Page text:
Mathematical Arguments

1) The x coordinate of the vertex tends towards (0,c) as a gets sufficiently large.

The vertex of the parabola y = ax^2 + x + 1 is described by x = (-b/2a) in this case b = 1 so the x point of the vertex is -1/2a. This means that when a is positive the x point of the vertex will always be negative so the vertex will never cross the y-axis onto the positive side of the x-axis. (The reverse is true if a is negative).

Second note as a tends towards infinity the x point of the vertex goes to 0. With x = 0 we get y = a(0)^2 +0 +1 or y = 1. Therefore, the vertex of our parabola y = ax^2 + x + 1 tends to go to the point (0,1) as a gets sufficiently large. You can extend this argument to the general case y = ax^2+bx+c in which the vertex tends to the point (0, c). If you fix the points b,c and let a get sufficiently large then x = -b/2a goes to 0 then y = a(0)^2+b(0)+c or y = c. The vertex point then tends to the point (0,c). However, once you pick any a value you get a value for the vertex which is not (0, c). This is observation is grounds for an interesting subtle mathematical distinction. The difference between fixing a point a and letting a go to its limit at infinity.

Students may make these observations but how can they make sense of them without calculus?

A good way to get them thinking about the idea of a limit is have them try putting in values for a that are increasingly large and see what happens to the equation -1/2a. To get them thinking even more about these ideas it might be helpful to have them pick different values for b in the equation -b/2a. Once they have fixed the b value what happens to the value of -b/2a as a gets large. Do they observe the same thing as before? Does the x point of the vertex still go to zero? Is there any relationship between the value of c and the vertex?

A similar argument about limits could be made as we let a go to zero in the next set of graphs. This to me seems like it might be more confusing to students, however, because it involves the x value of the vertex tending towards infinity. This doesn't make any kind of graphical sense though because there is no concreteness about infinity. Therefore it would be harder to distinguish between a fixed a value and the idea of a limit. For this reason, I choose not to include this as an argument.

2) The distance from the linear function is equal to both of the quadratic functions.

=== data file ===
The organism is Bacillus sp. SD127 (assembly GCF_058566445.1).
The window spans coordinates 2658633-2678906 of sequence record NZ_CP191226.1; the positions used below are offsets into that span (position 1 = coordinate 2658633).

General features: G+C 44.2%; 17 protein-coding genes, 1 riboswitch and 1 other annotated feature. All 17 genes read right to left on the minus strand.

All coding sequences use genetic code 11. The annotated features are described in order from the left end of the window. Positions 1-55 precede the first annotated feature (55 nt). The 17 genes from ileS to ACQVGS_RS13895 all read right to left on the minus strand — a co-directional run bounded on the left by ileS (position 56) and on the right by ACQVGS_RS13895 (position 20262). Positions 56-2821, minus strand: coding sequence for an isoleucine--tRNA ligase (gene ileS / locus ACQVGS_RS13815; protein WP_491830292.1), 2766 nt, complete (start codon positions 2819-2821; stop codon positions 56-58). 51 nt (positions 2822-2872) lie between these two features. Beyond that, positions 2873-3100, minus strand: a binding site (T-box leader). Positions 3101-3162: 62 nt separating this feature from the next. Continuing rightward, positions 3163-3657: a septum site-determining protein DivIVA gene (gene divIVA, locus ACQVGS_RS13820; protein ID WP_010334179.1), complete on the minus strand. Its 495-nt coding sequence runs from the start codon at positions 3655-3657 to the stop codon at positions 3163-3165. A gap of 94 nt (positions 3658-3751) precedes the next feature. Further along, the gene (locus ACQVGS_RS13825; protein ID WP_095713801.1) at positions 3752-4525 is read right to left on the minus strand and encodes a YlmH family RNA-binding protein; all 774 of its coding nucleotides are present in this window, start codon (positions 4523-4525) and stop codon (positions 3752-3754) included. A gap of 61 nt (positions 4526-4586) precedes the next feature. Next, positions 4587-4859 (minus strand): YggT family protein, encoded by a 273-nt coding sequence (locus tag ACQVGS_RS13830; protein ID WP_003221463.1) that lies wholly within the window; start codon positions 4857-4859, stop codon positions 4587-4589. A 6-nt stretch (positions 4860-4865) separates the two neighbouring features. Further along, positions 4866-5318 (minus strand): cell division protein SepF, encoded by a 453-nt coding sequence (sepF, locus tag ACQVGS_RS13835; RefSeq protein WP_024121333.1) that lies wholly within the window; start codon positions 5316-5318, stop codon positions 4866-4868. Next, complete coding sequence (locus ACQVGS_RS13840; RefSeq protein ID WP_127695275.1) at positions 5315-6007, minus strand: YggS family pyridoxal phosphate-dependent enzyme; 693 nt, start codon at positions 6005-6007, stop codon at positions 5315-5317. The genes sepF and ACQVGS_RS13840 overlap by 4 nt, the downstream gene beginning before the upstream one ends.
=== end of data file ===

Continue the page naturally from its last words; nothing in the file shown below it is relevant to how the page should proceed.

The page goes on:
Let f(x) = x^2+x+1, g(x) = -x^2+x+1, and h(x) = x+1. The distance between two point and or functions is defined as the absolute value of one function minus the other function. So abs(f(x)-h(x))= abs(x^2+x+1-(x+1)) = abs(x^2) and the distance between the other two functions is abs(g(x)-h(x)) = abs(-x^2+x+1-(x+1)) = abs(-x^2). The abs(x^2) = abs(-x^2) so f(x) is the same distance from h(x) as g(x) is.

Students again may make the observation that there is symmetry and you can define rotational symmetry for them and show them this proof. An easier way (perhaps) and definitely easier to explain with the graphs on the other page is to think about f(x) = x^2 + h(x) and g(x) = -x^2 + h(x). If you show the students that the function h(x) are simply a set of values which is reflected in the graph it then makes sense that if you add positive x^2 to the values of h(x) and add -x^2 to the values of h(x) that the distance from the line will be equal because you are adding equal and opposite values to the function h(x).

3) Two quadratics with equal and opposite values of b and where a and c are held constant are symmetric about the x-axis.

Let f(x) = ax^2+bx+c and g(x) = ax^2-bx+c. Two functions are symmetric there values are equal at opposite x values. So let's see when these two functions are equal. f(x) = g(x), ax^2+bx+c = ax^2-bx+c if we cancel we are left with bx = -bx or that the two functions are equal when x = -x. But this is the condition required for symmetry in the x-axis, so we can conclude that the two functions are symmetric when the b values are equal and opposite and a and c are held constant.